Formally, Markov random fields are undirected networks (showing connections among tendencies, taken as nodes) whose edges can be thought of as showing the extent of conditional dependencies between two nodes (assuming the other nodes don’t interfere with this relationship). The edge weights are often taken to be partial (or polychoric) correlation type quantities, and these random field models are implemented—the edge weights are estimated through Lasso-type regularization techniques (where a large value of the regularizer or the “penalty parameter” may lead to wrongly missing true edges, while a low value may wrongly bring in false edges; the optimal value is chosen through minimizing the BIC criteria).

#### A Tale of Two Networks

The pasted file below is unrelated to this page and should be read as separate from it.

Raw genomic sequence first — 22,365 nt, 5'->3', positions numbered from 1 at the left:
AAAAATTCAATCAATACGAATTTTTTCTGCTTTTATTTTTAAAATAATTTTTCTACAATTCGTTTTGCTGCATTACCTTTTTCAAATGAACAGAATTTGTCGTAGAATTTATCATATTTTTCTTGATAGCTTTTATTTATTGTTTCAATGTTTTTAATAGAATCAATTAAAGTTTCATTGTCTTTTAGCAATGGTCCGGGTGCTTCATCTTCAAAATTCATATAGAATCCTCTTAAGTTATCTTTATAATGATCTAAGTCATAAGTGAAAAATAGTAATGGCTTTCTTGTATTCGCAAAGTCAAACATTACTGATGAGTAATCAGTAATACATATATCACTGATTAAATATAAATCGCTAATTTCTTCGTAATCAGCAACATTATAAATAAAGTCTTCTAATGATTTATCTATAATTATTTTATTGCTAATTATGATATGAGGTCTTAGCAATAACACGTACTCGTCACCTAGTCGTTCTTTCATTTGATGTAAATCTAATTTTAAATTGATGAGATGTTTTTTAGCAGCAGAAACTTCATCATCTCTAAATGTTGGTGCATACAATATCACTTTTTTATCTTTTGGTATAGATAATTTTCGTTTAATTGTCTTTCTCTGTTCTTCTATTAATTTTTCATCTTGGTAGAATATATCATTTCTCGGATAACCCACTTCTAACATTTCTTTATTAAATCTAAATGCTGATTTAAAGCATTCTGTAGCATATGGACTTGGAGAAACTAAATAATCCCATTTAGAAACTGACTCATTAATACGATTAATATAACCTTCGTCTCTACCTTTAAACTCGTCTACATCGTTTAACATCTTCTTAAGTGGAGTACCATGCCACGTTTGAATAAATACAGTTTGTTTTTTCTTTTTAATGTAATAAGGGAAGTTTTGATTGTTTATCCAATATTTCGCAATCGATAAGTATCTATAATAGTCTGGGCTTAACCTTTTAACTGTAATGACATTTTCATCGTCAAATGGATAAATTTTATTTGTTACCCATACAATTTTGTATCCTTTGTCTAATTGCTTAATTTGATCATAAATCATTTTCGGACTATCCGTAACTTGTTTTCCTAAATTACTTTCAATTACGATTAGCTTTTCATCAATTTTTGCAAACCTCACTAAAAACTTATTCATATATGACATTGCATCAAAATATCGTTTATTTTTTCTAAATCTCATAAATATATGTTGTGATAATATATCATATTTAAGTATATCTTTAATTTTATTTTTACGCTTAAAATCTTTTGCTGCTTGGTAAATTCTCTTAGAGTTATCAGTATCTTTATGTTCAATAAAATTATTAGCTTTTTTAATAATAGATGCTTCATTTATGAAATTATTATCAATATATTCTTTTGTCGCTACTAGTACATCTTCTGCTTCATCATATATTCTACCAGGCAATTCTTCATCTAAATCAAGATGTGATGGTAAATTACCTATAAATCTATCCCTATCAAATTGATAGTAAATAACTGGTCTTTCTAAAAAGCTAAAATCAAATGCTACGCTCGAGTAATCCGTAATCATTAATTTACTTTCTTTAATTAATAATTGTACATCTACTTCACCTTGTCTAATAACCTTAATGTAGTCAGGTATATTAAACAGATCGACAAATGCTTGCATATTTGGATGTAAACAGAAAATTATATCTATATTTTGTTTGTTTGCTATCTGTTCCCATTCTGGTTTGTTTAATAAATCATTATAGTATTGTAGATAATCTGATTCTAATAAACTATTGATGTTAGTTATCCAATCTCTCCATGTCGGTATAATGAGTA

It may be quick to construct one MRF network out of all survey participants and talk in generalities, highlighting which attitudes are conditionally entangled with which. When we look at portions of the sample, however, nuances emerge, and subtler questions are formed. Network 1A in Figure 1, for instance, was formed out of participants who identified themselves, politically, as very conservative; 1B out of those that were very liberal. On the conservative network, questions 11 and 12 on the same sub-theme, Q, shared a strongly negative bond. Question 11 summarized what ought to be and 12, what is. Conservatives who feel it is extremely important to avoid major pay gaps between CEOs and average employees feel, generally, companies are doing “poorly” reducing that gulf. The solid red bridge between these two brings out the mismatch between what should have been and what is—the disjunct between the dream and the evidence. The corresponding connection on the liberal side is almost nonexistent, suggesting a sort of conditional independence. How do you test whether this disagreement is substantial enough to not have been caused by random chance or check whether the total amount of blue and red connections match across the two networks? In short, how do you test the statistical equality of the two networks? We may have seen similar comparisons through tests for two independent samples made of independent copies of random variables: boys’ and girls’ IQ scores, for instance. How do you extend these to networks, which are fundamentally a description of dependencies?